Prime Minister Lamothe visited Île-à-Vache from June 27-30, 2014 under the pretext of supervising the advancement of various tourism projects. But the real objective of the visit was to continue the flow of lies, propaganda, and support for the machine of repression on Île-à-Vache. To prepare for this visit, the state promised households 10,000 gourdes (approximately US$220) each to help finance microbusiness [if they came to] Lamothe’s public meeting. People did receive something for coming out, but it was far from the 10,000 gourdes they were promised. When people arrived, they received bags of rice, cans of oil, and candy from the hands of Lamothe and his people. After the visit there appeared 20 motorcycles without plaques, cell phones which allowed for the state to maintain surveillance on the population, more police and military personnel, three new police cars, and three new judges. The government commissioner was replaced.

On top of that, police visited members of the Peasant Organizing Collective of Île-à-Vache (KOPI) at their homes, with arrest warrants in hand. Most importantly, the inhabitants of Île-à-Vache no longer feel safe because of a number of members of the Haitian National Police, specifically the UDMO [the Department Unit for the Maintenance of Order], who are circulating the island heavily armed, and intimidating the populace. This has continued despite the numerous human rights violations that organizations have already documented on the island.

Moreover, on August 14-15, 2014, while most people were celebrating [at the annual patron saint celebration] on Gelée Beach, the government created a phantom organization called MPDI [Farmers’ Movement for the Development of Île-à-Vache] whose head is a former director of KOPI that the government has since bought off. The government then promised the organization $1.5 million gourdes [about US$34,000] to fund its activities. Lots of talk, little action.

What is really happening on this island? It’s just one of the many programs happening all over that is touted with empty promises like Ti Manman Cherie [Dear Mother, a component of the national assistance program “Ede Pep”, or Aid the People, established by the Martelly-Lamothe Administration], streetlamps, new jobs, handouts of money, etc from the Minister Against Extreme Poverty, Roseanne Auguste. All this is being shoved down the throats of the people. The only positive thing that has happened has been the construction of a police station and housing for Dominican workers.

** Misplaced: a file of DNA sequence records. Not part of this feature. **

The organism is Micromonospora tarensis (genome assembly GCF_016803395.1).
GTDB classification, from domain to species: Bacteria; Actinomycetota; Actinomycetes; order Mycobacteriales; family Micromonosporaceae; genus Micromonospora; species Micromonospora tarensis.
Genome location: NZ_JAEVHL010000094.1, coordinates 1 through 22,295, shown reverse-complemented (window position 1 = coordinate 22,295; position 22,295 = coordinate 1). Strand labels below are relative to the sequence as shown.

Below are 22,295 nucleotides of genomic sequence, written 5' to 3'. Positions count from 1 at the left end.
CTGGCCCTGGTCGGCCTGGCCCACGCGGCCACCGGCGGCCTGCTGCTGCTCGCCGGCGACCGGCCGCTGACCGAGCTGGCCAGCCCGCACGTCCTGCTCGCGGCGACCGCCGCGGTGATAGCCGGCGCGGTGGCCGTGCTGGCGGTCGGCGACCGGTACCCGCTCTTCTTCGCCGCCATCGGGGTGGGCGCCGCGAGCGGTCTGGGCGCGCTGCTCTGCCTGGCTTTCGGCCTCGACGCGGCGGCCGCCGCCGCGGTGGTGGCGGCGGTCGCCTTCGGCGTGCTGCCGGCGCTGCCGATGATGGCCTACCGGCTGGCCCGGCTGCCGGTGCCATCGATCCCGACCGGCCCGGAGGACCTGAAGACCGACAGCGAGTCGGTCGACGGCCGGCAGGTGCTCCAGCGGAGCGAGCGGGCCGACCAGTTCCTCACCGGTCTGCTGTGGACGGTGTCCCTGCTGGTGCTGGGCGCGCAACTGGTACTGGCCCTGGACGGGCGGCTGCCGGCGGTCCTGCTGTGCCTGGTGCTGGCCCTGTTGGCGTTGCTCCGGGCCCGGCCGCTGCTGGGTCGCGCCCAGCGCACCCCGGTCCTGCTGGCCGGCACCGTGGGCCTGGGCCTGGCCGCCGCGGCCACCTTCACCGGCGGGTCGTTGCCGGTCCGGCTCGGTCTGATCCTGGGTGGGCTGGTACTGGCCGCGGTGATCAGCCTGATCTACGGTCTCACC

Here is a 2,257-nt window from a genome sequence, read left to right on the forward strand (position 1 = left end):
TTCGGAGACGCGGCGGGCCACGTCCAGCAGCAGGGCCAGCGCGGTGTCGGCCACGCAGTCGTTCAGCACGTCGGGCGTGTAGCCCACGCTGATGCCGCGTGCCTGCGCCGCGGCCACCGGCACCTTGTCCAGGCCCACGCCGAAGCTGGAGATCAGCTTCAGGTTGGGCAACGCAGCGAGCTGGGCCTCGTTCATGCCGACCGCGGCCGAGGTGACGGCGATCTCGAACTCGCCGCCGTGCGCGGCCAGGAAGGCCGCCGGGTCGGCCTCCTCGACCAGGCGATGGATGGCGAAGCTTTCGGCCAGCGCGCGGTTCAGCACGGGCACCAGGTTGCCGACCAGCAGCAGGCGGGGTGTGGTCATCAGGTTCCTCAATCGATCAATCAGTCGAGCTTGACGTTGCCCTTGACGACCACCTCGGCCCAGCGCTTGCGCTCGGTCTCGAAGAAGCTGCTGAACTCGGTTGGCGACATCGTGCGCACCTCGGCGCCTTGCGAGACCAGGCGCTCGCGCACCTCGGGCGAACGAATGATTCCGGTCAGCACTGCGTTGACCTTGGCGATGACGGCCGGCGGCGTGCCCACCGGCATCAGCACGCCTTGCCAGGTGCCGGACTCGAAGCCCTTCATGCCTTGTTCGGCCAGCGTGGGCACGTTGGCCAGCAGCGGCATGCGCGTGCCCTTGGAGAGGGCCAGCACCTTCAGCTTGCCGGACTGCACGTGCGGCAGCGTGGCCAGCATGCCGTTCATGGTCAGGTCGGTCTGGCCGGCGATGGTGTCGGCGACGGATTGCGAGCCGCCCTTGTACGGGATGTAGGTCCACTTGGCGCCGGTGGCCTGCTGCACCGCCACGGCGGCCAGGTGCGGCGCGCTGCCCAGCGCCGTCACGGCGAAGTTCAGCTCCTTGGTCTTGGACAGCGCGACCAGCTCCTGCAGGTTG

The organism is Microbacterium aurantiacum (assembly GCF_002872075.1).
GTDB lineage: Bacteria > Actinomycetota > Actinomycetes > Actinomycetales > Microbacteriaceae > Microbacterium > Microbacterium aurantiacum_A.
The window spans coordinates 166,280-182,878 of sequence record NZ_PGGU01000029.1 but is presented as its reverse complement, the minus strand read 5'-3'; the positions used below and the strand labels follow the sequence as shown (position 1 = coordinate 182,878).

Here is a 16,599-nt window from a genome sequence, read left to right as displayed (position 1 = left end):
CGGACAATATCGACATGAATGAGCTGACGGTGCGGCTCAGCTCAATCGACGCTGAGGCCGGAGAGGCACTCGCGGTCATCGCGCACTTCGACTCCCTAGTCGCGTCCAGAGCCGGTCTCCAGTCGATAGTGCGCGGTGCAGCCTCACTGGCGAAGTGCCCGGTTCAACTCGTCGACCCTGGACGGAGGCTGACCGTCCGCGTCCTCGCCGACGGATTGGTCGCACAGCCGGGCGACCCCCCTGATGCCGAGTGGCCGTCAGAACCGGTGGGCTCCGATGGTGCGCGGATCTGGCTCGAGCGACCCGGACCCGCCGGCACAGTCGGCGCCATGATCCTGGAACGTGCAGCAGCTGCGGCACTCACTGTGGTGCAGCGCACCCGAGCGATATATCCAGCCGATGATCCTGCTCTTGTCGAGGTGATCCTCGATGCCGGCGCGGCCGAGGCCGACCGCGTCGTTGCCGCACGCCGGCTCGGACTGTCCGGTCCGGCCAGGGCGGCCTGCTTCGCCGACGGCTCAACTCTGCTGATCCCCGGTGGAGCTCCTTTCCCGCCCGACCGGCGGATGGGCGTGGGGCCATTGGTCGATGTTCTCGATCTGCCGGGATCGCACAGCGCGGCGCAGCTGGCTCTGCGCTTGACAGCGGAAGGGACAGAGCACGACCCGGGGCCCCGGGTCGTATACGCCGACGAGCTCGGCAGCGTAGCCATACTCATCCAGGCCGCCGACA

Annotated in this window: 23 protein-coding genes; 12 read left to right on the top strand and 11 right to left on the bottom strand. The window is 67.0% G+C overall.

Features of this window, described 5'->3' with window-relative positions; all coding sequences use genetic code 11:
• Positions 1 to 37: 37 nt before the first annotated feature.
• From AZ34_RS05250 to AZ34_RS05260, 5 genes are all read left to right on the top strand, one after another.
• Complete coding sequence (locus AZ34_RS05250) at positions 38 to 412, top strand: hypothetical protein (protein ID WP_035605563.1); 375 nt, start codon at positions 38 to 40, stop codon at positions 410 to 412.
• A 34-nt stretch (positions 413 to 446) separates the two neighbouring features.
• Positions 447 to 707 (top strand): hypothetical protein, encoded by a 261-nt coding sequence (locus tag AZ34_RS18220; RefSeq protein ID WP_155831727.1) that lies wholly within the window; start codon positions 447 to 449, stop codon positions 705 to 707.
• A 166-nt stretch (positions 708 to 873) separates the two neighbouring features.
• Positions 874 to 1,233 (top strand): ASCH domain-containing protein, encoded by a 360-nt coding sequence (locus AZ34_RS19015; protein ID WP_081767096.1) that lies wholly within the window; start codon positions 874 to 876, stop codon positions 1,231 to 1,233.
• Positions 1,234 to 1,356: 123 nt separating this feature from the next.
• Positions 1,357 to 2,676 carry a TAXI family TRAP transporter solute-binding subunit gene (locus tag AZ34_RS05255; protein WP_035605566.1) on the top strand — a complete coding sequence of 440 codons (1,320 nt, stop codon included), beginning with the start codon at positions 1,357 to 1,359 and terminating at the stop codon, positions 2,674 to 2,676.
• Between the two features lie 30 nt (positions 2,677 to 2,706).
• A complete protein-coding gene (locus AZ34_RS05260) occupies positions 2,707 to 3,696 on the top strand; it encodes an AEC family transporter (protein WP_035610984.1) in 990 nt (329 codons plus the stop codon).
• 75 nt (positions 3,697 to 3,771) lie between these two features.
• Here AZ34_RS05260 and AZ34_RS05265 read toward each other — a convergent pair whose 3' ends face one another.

Île-à-Vache was once a region covered in beautiful vegetation. These projects are blindly destroying a huge number of natural resources that the island’s inhabitants depended on to live. The projects are laying waste to the environment. No serious study was conducted prior to the demolition and clear-cutting of the forests, and now officials are realizing that the spot they envisioned for the airport is not appropriate. They have since chosen a new location to tear up in the heart of the island, according to the testimony of many of the inhabitants. This is a clear violation of articles 253 and 254 of the Constitution of Haiti. [Article 253: Since the environment is the natural framework of the life of the people, any practices that might disturb the ecological balance are strictly forbidden. Article 254: The state shall organize the enhancement of natural sites to ensure their protection and make them accessible to all.] This situation will continue to create tensions on the island.